Master Tommytucker has now turned 10, so we might be excused for believing that his best days are behind him.
But he’s different, a horse with so much unfulfilled potential that he has driven Paul Nicholls to distraction.
Better late than never, Friday could be the day when he at last comes of age and takes Aintree’s Melling Chase, the sort of race his handler has long felt he was capable of winning.
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Various setbacks have restricted Master Tommytucker to just 12 career starts, but he has won half of them and would have won more but for his tendency to occasionally treat fences with less than proper respect. In other words, he can be clumsy.
But when he’s good, he’s very good, as he showed when trouncing the smart handicapper Clondaw Castle at Kempton in January, although even then he almost tossed the race away with a final-fence blunder.
Nicholls defended his charge afterwards, while also giving us all a long-range tip for Friday’s contest.
“He jumped great on the whole and he’s got a huge engine,” said the trainer. “He’s in the top races at Cheltenham, but for me he would be awesome over two and a half miles around Aintree. And I know he’s 10, but he’s lightly-raced and I could definitely see him lining up in next season’s King George VI Chase.”
As it turned out, Master Tommytucker warmed up for this task at Ascot and just came off second best to Dashel Drasher after a fierce tussle. That was no disgrace and is fancied to turn the tables on this faster surface, although Jeremy Scott’s chaser is a tough nut.
A huge threat to both, of course, is the grey Politologue, also trained by Nicholls and the winner of this Grade One in 2018.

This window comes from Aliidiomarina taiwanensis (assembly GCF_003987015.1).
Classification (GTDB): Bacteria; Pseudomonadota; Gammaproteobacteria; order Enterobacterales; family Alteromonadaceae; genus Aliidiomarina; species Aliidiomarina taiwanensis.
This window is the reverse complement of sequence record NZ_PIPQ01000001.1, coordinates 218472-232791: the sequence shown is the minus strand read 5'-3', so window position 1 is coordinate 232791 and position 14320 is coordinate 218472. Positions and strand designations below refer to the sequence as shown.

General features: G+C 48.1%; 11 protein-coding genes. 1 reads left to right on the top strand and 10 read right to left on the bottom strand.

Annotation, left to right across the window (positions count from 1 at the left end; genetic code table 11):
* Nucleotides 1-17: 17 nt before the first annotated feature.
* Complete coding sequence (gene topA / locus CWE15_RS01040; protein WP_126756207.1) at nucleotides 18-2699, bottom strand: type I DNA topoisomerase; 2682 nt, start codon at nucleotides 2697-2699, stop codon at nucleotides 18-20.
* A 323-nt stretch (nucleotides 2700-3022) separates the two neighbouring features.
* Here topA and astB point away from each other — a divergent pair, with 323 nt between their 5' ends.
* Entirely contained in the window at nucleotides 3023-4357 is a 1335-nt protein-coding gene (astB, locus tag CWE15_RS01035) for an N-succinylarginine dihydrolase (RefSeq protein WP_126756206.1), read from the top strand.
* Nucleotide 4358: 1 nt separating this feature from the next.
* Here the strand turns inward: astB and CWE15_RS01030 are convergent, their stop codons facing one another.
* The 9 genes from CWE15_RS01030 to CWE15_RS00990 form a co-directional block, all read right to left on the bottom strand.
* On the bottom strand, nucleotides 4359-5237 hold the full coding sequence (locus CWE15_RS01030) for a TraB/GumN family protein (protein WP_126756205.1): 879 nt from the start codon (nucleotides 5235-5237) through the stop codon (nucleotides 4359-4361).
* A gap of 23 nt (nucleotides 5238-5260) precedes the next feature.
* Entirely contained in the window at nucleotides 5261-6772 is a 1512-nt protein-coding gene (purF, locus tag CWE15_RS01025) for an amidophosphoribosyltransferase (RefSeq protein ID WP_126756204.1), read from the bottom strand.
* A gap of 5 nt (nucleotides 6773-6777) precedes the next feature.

Also victorious in Cheltenham’s Queen Mother Chase last year (he was a late withdrawal this March after breaking blood vessels), Politologue sets the standard, but though the same age as Master Tommytucker, he has far more miles on the clock and I suspect we may have seen the very best of him.
Classy second-season Irish chasers Fakir D’Oudairies and Notebook command respect, while Nuts Well, trained by Ann Hamilton in Northumberland, also merits a good mention, having given weight and a beating to both Aye Right at Kelso and Clondaw Castle here in the autumn.
Jumpers are generally given plenty of time between races to aid full recovery and predicting which horses running at Aintree this week are over recent Cheltenham exertions is a bit of a guessing game, even for the trainers.
So, though Nicholls’ Bravemansgame is the clear form pick in the three-mile Sefton Novices’ Hurdle after his creditable display at the Festival, this type of race is notorious for upsets and I don’t think he’s one to get carried away with.
Ditto Nicky Henderson’s Chantry House, who took full advantage of Envoi Allen’s early Cheltenham tumble to win the Marsh Chase. But the extra half mile of the Mildmay Novices’ Chase should see him in an even better light if that effort hasn’t taken its toll.
There are no such concerns for Henderson’s Dusart in the Top Novices’ Hurdle. He looked a classy individual when beating the subsequent Betfair Hurdle winner Soaring Glory on his debut at Newbury in February and has been held back for this.
Jon Freeman’s selections for Friday
Odds best available as of Thursday evening
- 1.45pm, Pertemps Network Handicap Hurdle: Amarillo Sky, 11-1
- 2.20pm, Betway Top Novices’ Hurdle: Dusart, 9-4
- 2.55pm, Betway Mildmay Novices’ Chase: Chantry House, 15-8
- 3.25pm, The Melling Chase: Master Tommytucker (Next Best), 6-1
- 4.05pm, Randox Topham Handicap Chase: Huntsman Son (Best Bet), 16-1
- 4.40pm, Doom Bar Sefton Novices’ Hurdle: Bravemansgame, 15-8
- 5.15pm, Pinsent Masons Handicap Hurdle: Leoncavallo (Each-Way), 11-1